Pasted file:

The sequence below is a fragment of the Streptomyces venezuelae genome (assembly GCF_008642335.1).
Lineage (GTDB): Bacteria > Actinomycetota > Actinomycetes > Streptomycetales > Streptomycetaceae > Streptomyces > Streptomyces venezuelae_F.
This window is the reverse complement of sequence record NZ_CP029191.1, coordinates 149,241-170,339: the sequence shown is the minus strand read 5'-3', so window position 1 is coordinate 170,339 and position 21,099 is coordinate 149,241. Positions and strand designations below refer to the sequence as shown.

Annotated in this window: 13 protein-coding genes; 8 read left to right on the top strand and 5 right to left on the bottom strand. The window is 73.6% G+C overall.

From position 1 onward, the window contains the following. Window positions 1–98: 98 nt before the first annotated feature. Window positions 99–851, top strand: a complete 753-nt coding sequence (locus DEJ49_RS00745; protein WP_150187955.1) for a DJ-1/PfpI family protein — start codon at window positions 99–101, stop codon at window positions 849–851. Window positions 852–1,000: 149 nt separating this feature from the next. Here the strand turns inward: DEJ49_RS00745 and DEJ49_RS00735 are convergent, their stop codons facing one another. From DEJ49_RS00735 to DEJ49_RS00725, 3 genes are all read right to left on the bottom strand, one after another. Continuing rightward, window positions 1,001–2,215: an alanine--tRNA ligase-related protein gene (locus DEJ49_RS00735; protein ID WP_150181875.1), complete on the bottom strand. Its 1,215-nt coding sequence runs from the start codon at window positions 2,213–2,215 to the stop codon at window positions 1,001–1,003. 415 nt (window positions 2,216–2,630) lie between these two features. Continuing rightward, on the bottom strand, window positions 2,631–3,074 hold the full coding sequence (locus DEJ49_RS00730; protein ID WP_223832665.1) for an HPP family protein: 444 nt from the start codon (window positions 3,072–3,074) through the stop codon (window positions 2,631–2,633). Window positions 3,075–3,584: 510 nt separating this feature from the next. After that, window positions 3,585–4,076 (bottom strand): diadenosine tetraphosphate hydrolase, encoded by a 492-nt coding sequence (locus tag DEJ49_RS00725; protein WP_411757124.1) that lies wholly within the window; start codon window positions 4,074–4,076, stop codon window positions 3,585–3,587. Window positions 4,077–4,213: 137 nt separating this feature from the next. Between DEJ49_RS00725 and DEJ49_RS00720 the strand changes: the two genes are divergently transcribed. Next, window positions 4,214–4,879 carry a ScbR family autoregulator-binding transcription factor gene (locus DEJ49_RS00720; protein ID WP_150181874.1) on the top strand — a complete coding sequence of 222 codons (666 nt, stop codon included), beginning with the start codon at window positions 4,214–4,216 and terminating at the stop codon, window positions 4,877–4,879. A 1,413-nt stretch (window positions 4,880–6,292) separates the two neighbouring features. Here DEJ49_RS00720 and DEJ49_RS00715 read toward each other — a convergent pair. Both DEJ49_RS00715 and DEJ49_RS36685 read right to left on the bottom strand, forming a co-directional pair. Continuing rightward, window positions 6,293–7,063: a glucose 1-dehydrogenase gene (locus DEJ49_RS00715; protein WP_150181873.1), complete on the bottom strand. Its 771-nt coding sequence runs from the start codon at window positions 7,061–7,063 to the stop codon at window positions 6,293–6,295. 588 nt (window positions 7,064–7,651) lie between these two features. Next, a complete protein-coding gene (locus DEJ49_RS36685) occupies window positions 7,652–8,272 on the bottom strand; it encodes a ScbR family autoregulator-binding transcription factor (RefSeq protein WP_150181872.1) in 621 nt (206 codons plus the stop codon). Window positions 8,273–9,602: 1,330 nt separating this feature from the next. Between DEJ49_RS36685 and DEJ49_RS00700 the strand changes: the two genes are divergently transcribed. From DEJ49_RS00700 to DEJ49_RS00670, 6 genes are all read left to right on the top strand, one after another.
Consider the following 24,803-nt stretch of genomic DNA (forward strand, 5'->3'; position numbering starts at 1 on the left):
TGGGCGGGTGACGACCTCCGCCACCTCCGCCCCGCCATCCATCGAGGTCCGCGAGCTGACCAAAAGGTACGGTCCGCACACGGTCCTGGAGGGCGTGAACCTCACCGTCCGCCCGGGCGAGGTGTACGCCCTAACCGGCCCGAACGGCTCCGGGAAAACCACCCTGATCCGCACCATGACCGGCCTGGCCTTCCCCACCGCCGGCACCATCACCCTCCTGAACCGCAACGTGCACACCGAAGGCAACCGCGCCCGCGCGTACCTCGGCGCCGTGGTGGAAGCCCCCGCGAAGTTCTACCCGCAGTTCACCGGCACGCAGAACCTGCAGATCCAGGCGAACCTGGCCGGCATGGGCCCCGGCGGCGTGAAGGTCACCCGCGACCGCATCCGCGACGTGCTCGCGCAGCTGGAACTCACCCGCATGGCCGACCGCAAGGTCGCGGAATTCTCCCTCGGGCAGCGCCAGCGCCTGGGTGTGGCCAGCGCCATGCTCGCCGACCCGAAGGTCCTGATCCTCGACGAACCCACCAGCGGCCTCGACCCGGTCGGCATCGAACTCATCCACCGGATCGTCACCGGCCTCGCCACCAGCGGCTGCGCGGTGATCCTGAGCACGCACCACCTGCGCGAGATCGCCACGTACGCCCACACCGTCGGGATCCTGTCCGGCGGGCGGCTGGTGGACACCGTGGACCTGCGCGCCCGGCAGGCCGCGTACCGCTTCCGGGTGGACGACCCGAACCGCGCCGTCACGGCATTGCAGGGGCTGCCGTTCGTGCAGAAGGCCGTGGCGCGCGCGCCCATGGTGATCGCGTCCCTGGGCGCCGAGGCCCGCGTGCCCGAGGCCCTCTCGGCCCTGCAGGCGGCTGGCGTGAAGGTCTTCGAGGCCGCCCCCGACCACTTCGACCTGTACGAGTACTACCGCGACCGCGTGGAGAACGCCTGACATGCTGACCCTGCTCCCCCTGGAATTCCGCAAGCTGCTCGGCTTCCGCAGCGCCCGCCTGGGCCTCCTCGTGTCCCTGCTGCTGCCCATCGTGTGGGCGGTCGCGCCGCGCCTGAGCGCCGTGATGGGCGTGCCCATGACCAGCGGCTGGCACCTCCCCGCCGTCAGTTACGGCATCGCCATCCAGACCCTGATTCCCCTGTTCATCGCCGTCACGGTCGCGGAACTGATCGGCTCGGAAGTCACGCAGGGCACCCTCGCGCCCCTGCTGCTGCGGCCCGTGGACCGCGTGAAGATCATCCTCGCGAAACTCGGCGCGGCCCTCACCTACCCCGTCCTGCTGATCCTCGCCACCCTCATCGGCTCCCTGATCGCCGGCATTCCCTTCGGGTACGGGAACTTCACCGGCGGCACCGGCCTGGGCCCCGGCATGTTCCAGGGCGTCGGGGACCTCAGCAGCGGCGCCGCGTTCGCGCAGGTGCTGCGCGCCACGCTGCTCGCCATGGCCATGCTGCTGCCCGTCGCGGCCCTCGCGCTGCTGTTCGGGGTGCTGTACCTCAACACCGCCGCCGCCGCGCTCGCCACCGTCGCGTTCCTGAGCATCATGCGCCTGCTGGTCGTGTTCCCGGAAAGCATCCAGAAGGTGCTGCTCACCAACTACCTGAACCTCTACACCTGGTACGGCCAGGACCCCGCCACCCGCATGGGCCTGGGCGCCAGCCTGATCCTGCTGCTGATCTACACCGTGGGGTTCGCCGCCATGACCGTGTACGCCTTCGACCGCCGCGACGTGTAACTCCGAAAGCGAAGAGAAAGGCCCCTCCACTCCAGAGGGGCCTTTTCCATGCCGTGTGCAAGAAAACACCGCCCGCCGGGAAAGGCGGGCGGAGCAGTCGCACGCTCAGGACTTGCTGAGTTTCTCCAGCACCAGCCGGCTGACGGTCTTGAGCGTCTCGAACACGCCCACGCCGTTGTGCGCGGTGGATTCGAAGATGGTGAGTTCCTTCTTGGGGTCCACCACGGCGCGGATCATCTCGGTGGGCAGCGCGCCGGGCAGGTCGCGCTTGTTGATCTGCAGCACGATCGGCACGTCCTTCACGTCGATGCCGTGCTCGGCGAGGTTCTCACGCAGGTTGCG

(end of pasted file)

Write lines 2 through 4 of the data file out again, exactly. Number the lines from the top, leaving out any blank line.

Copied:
Lineage (GTDB): Bacteria > Actinomycetota > Actinomycetes > Streptomycetales > Streptomycetaceae > Streptomyces > Streptomyces venezuelae_F.
This window is the reverse complement of sequence record NZ_CP029191.1, coordinates 149,241-170,339: the sequence shown is the minus strand read 5'-3', so window position 1 is coordinate 170,339 and position 21,099 is coordinate 149,241. Positions and strand designations below refer to the sequence as shown.

Annotated in this window: 13 protein-coding genes; 8 read left to right on the top strand and 5 right to left on the bottom strand. The window is 73.6% G+C overall.